• Fatigue – very definitely need a long nap in the afternoon and not much will to do anything physical.
  • Lower abdominal pain – each morning for a half hour or so there is sharp pain in my lower abdomen.
  • Nausea – a little nausea every morning and yesterday morning, I worked on cleaning a gutter in the morning and the nausea took over much more intense for 4 to 5 hours. I better wait a week to do any more of that.
  • Joint/muscle pain – I awoke this morning with rather difficult pain in many of my joints joints, mostly those with noticeable arthritis or old injuries. It reduced very much in severity after 30 to 60 minutes. It is still there five hours though.

All the above happened after the other treatments, but this has been less severe so far.

Let’s hope that it all goes away quickly!

May we all have the best possible outcomes,
Cy

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NETRF Conference Announced for Denver

Very exciting news!

The NET Research Foundation is pleased to invite you to join the 2019 Denver NET Patient and Caregiver Education Conference on Saturday, August 10, 2019, at the Sheraton Denver Tech Center. This full-day conference will include experts from the Rocky Mountain region. Our agenda includes speakers like Dr. Eric Liu, Dr. Lauren Fishbein, Dr. Heloisa Soares, and Dr. Mark Lewis.

The conference is free!

Breakfast, lunch, and snacks will be provided at the conference, seating is limited. A block of hotel rooms at a discounted price is available for out-of-town attendees. Register online at: https://netrf.org/events/patient-and-caregiver-conferences/2019-denver-neuroendocrine-tumor-conference/

This information is also posted on the Colorado NETS Support Group blog.

2nd PRRT Yesterday, Some Complication.

The second PRRT treatment went much the same as the first (see https://cyrilfb.com/carcinoid-cancer/yesterdays-prrt/ ).

Except for one thing. My blood pressure spiked very high during the actual infusion of the Lutathera. One nurse said that she had never seen blood pressure that high. Now, 24 hours later, it has reduced to much less high but still not in the normal range.

The clinic doctor and nurses had me make an appointment with my cardiologist for within the next week. It should be interesting since I am already taking the maximum of my current bp medication.

May we all have the best possible outcomes.
Cy

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Learning Lessons

Maybe I’m getting a little slow with old age. It is taking me a while to learn this:

I will get illnesses that are not NETs or PNETs! even if it looks like NETs symptoms.

Friday night and Saturday morning, I vomited blood and went to the hospital. Sunday, my bowel movements were bloody as well.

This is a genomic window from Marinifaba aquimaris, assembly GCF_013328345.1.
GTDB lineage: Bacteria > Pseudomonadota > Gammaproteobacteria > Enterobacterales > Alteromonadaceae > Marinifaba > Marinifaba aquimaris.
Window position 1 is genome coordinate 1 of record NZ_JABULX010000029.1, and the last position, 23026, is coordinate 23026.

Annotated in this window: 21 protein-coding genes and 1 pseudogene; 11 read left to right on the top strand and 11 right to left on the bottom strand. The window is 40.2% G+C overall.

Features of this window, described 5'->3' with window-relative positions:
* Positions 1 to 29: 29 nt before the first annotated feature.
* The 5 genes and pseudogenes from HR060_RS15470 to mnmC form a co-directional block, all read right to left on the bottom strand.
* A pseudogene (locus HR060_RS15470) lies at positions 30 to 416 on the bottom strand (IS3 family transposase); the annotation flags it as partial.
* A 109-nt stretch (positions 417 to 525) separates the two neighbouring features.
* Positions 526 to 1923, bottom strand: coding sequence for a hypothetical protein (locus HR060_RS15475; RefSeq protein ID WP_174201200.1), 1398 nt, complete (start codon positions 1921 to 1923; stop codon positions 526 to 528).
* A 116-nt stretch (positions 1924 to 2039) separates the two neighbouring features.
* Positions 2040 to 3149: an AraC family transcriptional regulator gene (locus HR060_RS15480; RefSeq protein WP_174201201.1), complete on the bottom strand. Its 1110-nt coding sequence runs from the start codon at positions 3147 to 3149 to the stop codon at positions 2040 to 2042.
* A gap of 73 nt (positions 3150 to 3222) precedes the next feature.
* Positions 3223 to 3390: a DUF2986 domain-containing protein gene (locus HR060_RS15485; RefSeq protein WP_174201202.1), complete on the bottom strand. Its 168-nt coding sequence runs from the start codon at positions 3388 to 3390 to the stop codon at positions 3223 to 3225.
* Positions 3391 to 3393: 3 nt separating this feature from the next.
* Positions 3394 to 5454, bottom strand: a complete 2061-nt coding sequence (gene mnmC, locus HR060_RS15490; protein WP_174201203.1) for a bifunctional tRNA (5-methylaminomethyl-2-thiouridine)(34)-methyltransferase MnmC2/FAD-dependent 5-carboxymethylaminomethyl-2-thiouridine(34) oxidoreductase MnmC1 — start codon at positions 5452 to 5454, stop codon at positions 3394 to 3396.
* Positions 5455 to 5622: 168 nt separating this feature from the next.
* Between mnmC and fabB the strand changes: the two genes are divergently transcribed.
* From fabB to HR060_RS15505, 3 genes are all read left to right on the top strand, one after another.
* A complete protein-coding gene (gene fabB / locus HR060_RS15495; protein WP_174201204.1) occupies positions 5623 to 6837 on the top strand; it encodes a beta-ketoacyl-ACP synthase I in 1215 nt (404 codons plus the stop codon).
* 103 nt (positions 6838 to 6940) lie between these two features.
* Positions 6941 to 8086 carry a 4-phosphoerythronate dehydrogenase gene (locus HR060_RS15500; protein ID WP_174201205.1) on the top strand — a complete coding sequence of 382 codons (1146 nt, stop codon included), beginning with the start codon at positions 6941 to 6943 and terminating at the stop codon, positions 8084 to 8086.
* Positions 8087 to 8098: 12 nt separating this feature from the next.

These are symptoms that I had before because of NETS. The doctors immediate response was they did not think so but they would keep Dr. Liu my oncologist in contact.

The emergency room had me on an NG tube (avoid that if at all possible) to check the amount of blood in my stomach. Once I was admitted, the doctors had it removed. The gastro-intestinal doctors did an endoscopy (camera down the throat to stomach) to see what could be seen. They found a tear in my esophagus near my stomach.

The problem is being blamed on a “perfect storm” of drugs to quote the GI doctor.

  1. low dose aspirin to prevent heart problems
  2. Eliquis blood thinner because I have AFIB
  3. A strong NSAID prescribed for my arthritis (which I took for 90 days and quit just a week before the incidents above. It wasn’t very effective.)

I am off all of them for now. May go back on Eliquis (ridiculously, greedily expensive and annoying and dangerous of course) in two weeks. The others not.

Interesting to me, the GI doc said that recent studies showed that aspirin therapy may not be that good anyway. He suggested Tylenol for arthritis which I already know is not that great. When I suggested CBD oil, he “Try it.” As far as I can tell, anything for arthritis pain is either not effective, incredibly expensive, and/or has terrible side effects.

I left the hospital with a prescription for omeprazole to heal the bleeding tear. Once again, this is confusing because 12 years ago I had had a burning stomach for years and developed a bleeding ulcer and was told that I took too much NSAIDS and put on omeprazole for two years. Later that was proven to be totally wrong. Stomach burning and bleeding was from the neuroendocrine cancer (I had it but was not diagnosed yet.) and omeprazole has a questionable relationship with NETs in animals not proven yet with humans.

The good thing is that Dr. Liu told me that short term omeprazole is ok where necessary.

Enough adventures! I hope that this really is not a NETS symptom or, if it is, that is will be resolved by the Peptide Receptor Radioisotope Therapy (PRRT) that I start in February.

May we all have the best possible outcomes,

Cy